Commissions for Office near Carnegie Hall

Commission a Painting

Commissioning a painting is a great way to acquire artwork for your specific needs. I have worked with patrons throughout the country to provide original oil paintings that suit their budgets and size requirements.

Recent Commission of “Madison Square Park” for offices above Carnegie Hall

So, how does this process work? Communication.

Step 1) Typically patrons contact me communicating something to the effect of, “We like your work, we see most of it is sold, we were wondering if you had any paintings of (their interest)”  i.e. Madison Square Park, Tribeca, etc.. You can use the commission form to the right to begin this contact.

Commissions Installed - West Village - New York City

Portrait Commission – West Village – New York City

Step 2) We have a phone call or email to discuss their specific commission. The patron explains their interest in more detail. For example, “We have an office on Union Square and have a large space where we would love to have a painting.”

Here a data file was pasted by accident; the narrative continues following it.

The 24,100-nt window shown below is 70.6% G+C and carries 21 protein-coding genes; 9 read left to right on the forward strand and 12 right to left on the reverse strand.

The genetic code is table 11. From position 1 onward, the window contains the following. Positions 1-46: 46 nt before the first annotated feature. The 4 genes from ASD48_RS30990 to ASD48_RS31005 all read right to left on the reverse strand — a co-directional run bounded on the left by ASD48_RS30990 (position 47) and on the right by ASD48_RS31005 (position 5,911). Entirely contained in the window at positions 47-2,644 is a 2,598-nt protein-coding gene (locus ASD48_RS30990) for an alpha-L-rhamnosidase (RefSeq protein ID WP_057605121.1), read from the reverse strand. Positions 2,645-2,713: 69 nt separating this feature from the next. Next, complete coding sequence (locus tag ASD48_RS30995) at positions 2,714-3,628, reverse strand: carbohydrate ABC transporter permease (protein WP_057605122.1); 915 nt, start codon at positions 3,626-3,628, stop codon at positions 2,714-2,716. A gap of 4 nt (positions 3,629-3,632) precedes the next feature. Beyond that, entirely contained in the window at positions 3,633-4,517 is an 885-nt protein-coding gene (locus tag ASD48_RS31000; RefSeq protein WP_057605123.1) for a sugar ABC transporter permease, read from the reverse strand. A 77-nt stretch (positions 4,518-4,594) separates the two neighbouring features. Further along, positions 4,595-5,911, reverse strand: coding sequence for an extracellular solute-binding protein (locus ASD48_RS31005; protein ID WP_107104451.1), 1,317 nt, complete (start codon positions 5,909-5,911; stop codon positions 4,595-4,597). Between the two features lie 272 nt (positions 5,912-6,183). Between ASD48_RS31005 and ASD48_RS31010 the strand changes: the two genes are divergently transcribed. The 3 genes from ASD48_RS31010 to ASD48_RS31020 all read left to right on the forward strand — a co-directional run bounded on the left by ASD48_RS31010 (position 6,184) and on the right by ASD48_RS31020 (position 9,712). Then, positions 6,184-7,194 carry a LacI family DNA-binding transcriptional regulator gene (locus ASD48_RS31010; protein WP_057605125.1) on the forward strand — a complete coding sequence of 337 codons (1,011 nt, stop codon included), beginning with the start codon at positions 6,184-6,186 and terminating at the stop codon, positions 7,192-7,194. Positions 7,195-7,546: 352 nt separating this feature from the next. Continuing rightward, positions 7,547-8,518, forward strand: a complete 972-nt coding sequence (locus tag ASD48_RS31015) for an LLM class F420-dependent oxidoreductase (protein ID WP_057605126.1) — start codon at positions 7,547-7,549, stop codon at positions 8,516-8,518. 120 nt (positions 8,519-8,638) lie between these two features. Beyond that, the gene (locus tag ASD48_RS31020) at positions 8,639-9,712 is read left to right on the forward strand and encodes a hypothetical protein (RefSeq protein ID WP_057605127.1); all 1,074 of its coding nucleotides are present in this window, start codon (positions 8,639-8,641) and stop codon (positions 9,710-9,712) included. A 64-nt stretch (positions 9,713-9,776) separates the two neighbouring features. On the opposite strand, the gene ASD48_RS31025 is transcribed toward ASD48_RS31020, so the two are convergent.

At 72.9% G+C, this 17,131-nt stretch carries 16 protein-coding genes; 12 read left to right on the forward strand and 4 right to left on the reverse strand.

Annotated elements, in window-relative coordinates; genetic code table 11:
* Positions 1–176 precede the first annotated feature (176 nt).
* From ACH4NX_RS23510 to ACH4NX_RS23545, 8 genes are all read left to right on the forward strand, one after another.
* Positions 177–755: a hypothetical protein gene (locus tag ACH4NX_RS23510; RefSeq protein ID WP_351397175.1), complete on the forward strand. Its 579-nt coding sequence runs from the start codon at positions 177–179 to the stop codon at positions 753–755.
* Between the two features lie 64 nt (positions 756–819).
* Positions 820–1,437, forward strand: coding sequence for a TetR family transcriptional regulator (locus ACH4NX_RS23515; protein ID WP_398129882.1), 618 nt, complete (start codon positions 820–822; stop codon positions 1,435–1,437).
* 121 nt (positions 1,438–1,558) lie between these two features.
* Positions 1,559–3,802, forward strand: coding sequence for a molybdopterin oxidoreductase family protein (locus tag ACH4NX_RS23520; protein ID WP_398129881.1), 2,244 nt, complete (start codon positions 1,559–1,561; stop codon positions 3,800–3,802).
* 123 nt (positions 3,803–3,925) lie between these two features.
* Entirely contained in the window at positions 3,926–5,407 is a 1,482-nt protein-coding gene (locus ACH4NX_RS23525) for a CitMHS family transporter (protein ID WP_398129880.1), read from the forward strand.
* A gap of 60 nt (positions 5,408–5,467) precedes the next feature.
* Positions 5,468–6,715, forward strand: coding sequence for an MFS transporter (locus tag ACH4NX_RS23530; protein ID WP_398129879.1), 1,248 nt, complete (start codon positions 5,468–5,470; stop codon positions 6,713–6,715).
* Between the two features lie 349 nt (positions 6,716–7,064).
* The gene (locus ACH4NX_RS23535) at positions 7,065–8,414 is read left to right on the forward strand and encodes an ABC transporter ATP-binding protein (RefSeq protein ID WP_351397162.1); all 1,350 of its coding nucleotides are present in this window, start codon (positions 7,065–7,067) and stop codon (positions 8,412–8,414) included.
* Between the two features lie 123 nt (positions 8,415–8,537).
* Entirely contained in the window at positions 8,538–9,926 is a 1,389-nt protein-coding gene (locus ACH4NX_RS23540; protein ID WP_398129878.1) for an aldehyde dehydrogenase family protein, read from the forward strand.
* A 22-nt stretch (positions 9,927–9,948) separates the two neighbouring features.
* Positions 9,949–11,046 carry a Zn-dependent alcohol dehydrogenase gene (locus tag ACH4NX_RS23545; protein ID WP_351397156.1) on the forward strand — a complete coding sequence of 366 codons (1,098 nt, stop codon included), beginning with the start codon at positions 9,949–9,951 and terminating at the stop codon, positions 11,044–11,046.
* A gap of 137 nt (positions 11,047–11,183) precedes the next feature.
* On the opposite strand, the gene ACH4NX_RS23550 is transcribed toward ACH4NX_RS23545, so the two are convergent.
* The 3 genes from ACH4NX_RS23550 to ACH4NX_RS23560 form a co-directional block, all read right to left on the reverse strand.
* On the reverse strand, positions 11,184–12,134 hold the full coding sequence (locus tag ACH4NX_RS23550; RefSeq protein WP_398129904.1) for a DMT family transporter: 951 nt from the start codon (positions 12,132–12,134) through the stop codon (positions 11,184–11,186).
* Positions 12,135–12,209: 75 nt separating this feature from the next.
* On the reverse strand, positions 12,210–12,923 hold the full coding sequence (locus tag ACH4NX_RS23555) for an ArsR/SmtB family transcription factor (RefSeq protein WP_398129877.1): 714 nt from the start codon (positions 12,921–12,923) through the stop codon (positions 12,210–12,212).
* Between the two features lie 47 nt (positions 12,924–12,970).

Installed Commission - 37"x54" Oil on Canvas 2010

Two recent commissioned paintings of Madison Square Park – Private Client.

Step 3) I provide several samples – usually in the form of photographs of locations around the area discussed – of compositions I am drawn to along with the price and size of the canvas we are to work on. When the location, size and price are agreed to a contract is drawn up. It provides the payment schedule, the time schedule and other details about framing, shipping and insurance.

Commission of White Street, Tribeca

“White Street” Tribeca – New York – Private Commission

I welcome inquiry’s for commissions from new patrons. Fill out the form below with a brief description of you interest and I will email you to begin the discussion. If you have any questions not answered here feel free to send those along too. Thank you. Simon Levenson

Aviva Stone – Series Available

A series of 9 – 8″x8″ charcoal drawings of the locally famous figure model Aviva Stone. This series is available as a single piece. Each image is matted, framed and signed. If you have any questions or would like to inguire about the price, please fill out the form below. Thank you.

Aviva Stone, 9 - 8"x8" drawings, Charcoal on Acid Free Paper 2007